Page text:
Scotland Winter Bike Ride

Cycle-touring, Expeditions, Adventures, Major cycle routes NOT LeJoG (see other special board)
takeonafrica
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Scotland Winter Bike Ride

Postby takeonafrica » 20 Oct 2012, 4:21pm

Alas, I never made it to Scotland in September. Time is flying by.
So, I have set aside a week (xmas to new year) and am going to head to Scotland with my bike and camping gear (either driving or train, not sure which yet).
Where is the coldest and snowiest place you would go to ride and camp there?

It's all about testing out my winter gear so if I can't get the conditions I may fly to Norway instead... But I'd much rather get up to Scotland!!
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shane
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Re: Scotland Winter Bike Ride

Postby shane » 20 Oct 2012, 5:20pm

Best thing for Scotland will be to get into the highlands I suspect to get a little altitude. Every 1000ft is about 2 degrees temp drop.

Problem with the Uk and even the Norwegen coast unless you get up high there's a good chance it'll just be cold and wet rather than really cold thanks to all that sea around.

I'm going to fly straight into Mid-Sweden/Finland for my test run and then head North and fly out somethere else.

SAS airlines don't seem to punish too much when you return from a different airport, still blood expensive though...

Actually I'm going for 4-6 weeks, I doubt that still classes as a test run....

rualexander
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Re: Scotland Winter Bike Ride

Postby rualexander » 20 Oct 2012, 5:56pm

Its a bit of pot luck what sort of winter we get, last year was relatively mild but the couple of years before that were quite cold with a lot of snow.
The Cairngorms are generally where the coldest and snowiest conditions are to be found, but there is not so much opportunity for cycling there, although there a number of estate tracks which head deep into the area but not so many to make good circular routes. Braemar to Blair Atholl is worth looking at and then you can go back north from Blair Atholl to Kingussie via the Gaick pass then to complete a circuit use the roads round via Nethybridge, Tomintoul, The Lecht, and back to Braemar.
Another option would be the many estate tracks west of Dalwhinnie, down Loch Ericht side and through to Loch Laggan and Loch Ossian, these routes could also be accessed from the train at Corrour station.

Of course, if there is a lot of snow then the estate tracks will probably be largely impassable anyway and you will need to stick to public roads, in which case a circuit around the Cairngorms taking in The Lecht and Glenshee would be a good choice, camping at the top of both those roads would get you up to over 2000ft where it should be fairly chilly.

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andrew_s
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Re: Scotland Winter Bike Ride

Postby andrew_s » 20 Oct 2012, 10:49pm

Bear in mind that there isn't a great deal of daylight available, so a day's riding distance will be fairly short.

I agree that the Cairngorms area is probably the best option. It's likely to be colder and drier than the west coast, and is easy to get to (train to Aviemore).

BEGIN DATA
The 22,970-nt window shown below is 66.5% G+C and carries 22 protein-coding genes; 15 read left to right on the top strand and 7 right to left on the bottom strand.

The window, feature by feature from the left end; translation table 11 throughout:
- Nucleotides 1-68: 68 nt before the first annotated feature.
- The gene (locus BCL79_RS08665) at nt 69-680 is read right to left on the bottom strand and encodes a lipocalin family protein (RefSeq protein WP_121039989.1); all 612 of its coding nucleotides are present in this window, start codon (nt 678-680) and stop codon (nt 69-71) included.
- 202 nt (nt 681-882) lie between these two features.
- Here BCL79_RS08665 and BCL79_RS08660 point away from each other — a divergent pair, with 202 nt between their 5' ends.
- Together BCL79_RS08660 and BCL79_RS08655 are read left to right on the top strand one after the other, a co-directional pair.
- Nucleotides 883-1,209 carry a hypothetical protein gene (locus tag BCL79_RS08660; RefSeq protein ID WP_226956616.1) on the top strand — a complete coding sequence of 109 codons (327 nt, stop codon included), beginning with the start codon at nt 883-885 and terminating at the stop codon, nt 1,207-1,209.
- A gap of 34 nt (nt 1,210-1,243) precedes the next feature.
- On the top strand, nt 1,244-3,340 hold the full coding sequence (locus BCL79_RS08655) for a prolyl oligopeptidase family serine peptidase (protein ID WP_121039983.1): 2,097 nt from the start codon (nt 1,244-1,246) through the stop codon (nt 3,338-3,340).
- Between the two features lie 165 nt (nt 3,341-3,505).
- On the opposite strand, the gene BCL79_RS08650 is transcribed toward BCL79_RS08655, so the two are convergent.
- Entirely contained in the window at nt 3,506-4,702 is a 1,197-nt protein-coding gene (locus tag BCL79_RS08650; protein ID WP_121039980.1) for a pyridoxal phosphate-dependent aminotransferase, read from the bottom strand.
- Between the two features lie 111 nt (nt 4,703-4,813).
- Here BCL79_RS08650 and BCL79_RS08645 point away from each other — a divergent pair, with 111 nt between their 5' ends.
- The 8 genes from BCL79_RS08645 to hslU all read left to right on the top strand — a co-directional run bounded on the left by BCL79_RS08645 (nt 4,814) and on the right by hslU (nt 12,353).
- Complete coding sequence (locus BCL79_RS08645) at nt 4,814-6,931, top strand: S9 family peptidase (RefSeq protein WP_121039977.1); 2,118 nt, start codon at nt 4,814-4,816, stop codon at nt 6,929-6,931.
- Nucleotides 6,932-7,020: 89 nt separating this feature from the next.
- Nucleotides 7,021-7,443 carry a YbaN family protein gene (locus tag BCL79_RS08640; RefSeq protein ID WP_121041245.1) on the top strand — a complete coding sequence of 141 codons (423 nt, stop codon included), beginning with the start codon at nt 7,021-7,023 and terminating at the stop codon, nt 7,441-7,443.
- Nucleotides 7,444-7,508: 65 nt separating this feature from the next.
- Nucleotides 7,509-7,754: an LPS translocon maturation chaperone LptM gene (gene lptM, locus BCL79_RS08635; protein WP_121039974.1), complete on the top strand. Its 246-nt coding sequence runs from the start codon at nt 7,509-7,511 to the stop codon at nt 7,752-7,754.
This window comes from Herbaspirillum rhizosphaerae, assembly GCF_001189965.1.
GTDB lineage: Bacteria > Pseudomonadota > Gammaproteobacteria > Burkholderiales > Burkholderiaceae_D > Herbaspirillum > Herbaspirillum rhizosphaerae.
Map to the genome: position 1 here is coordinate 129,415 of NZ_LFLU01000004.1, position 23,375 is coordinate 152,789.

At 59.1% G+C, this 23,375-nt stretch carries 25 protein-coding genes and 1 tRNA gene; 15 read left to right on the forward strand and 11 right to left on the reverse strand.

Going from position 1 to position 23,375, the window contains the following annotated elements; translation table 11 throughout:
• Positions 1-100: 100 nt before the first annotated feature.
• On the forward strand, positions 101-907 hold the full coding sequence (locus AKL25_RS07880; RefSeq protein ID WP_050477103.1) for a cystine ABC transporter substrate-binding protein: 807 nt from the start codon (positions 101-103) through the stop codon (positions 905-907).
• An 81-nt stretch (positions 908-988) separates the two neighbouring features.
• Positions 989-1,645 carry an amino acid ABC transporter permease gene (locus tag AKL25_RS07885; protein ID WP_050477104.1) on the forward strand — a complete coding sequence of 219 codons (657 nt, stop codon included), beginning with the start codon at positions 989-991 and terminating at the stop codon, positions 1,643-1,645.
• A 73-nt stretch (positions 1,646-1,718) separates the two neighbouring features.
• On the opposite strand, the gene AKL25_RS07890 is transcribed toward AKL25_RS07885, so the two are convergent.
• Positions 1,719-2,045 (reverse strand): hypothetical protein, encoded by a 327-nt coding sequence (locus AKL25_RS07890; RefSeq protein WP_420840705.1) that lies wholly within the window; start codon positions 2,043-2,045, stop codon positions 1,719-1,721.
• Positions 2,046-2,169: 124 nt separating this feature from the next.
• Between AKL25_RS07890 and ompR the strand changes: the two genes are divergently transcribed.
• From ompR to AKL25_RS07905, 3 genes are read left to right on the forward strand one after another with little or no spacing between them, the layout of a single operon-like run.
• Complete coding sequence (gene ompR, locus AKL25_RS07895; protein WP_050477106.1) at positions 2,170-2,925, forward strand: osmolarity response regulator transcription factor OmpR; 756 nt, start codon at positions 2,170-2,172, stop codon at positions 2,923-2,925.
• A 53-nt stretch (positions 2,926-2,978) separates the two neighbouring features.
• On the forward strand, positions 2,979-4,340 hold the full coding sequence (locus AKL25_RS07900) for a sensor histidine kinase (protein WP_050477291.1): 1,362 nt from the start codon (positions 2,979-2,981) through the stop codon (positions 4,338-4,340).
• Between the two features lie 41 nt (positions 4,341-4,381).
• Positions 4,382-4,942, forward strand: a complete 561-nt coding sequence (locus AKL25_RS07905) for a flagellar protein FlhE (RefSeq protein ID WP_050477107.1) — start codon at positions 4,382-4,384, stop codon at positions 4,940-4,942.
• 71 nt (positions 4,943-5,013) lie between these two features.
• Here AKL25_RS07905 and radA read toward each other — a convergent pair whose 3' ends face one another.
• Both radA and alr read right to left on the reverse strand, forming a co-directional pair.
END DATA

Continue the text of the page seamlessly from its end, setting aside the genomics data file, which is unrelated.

For official camping, the Rothiemurchus site at Coylumbridge is nice if it's open, otherwise there's a large site at Glenmore (Loch Morlich).

There are quite a number of gravel estate roads heading off into the hills, and on the south-east side of the Spey valley there are a fair number of forestry tracks that make it possible to get from Feshiebridge to Nethybridge and only see half a mile or so of tarmac. Another option would be to go from Tomintoul to Braemar via Glen Avon. There's about a mile or so of footpath beside Loch Builg (E side), but the rest is good rideable landrover track.

If you do follow these estate roads and tracks, bear in mind that they are made for Landrover traffic, and you will have to check out for fords, and be willing to turn back if they are too deep or fast flowing. Crossing these in winter may well be impossible, and very cold on the feet if not. Remember that if it's not too cold, snowmelt can make fords much deeper and faster later in the day, or on the following day if you camped. Separate ford bashing footwear is probably essential if you intend to be adventurous - Crocs are light and dry off quickly.
Some of the fords can be large:
Image
One of three fords in Glen Feshie, about a mile and a half upstream of the eponymous lodge.

The tops of the roads at the Lech and Glenshee are active ski centres - it would be like camping in a car park.
If you want to camp somewhere high up, cold and remote, I'd suggest looking at Loch Einich. There's rideable track all the way, snow permitting, with one fairly large guaranteed wet feet ford and a couple of other possibles.

irc
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Re: Scotland Winter Bike Ride

Postby irc » 20 Oct 2012, 11:40pm

I'd suggest the Tour of the Cairngorms as per

http://www.offroadadventures-online.com/

Starting at Loch Morlich youth hostel:
Ryvoan Pass, Abernethy Forest, Braes of Abernethy, Dorback Lodge, Glen Brown, Tomintoul (1st overnight possibility).
Glen Avon, Loch Builg, Bealach Dearg, Braemar (2nd overnight possibility).
Linn of Dee, Glen Tilt, Blair Atholl (3rd overnight possibility).
Old A9 road (cycleway), Dalnacardoch Lodge, Gaick Pass, Glen Tromie, Kingussie (4th overnight possibility).
An assortment of waymarked and non-marked tracks through Inshriach and Rothiemurcus forest lead you back to Loch Morlich.


Travelling by train it works better with a start/finish at Blair Atholl

When I did it I missed out the Gaick Pass section in favour of Glen Bruar and the Minigaig Pass - going over the plateau rather than through a glen. Avoids a road section, apotentially awkward river crossing and gets better views on a clear day. From the summit of the Minigaig I headed for Glen Feshie via the obvious land rover track on the map after crossing the summit to the north.
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stephenjubb
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Re: Scotland Winter Bike Ride

Postby stephenjubb » 21 Oct 2012, 12:43am

What winter gear are you taking?

What about black ice on the roads? what tyres are you going to use? studded?

presumably you have camped in cold conditions before.

Mattie
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Re: Scotland Winter Bike Ride

Postby Mattie » 21 Oct 2012, 8:44am